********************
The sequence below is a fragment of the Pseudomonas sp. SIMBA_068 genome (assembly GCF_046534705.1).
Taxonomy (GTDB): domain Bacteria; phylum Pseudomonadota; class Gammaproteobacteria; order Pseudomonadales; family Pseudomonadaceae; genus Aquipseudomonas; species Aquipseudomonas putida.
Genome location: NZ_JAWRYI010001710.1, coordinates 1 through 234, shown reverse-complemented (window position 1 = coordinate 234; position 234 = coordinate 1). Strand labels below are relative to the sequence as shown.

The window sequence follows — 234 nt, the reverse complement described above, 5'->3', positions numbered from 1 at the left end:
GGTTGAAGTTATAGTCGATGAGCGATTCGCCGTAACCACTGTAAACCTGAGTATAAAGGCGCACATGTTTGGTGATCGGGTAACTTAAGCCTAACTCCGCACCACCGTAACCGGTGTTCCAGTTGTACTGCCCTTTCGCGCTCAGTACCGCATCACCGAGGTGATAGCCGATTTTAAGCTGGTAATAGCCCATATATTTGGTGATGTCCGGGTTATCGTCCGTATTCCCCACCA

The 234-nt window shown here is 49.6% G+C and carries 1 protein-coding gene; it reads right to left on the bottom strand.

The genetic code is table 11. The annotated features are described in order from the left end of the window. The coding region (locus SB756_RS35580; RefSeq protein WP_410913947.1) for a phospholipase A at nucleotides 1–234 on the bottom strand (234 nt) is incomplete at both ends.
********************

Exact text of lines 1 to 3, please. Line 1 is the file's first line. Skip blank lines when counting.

The sequence below is a fragment of the Pseudomonas sp. SIMBA_068 genome (assembly GCF_046534705.1).
Taxonomy (GTDB): domain Bacteria; phylum Pseudomonadota; class Gammaproteobacteria; order Pseudomonadales; family Pseudomonadaceae; genus Aquipseudomonas; species Aquipseudomonas putida.
Genome location: NZ_JAWRYI010001710.1, coordinates 1 through 234, shown reverse-complemented (window position 1 = coordinate 234; position 234 = coordinate 1). Strand labels below are relative to the sequence as shown.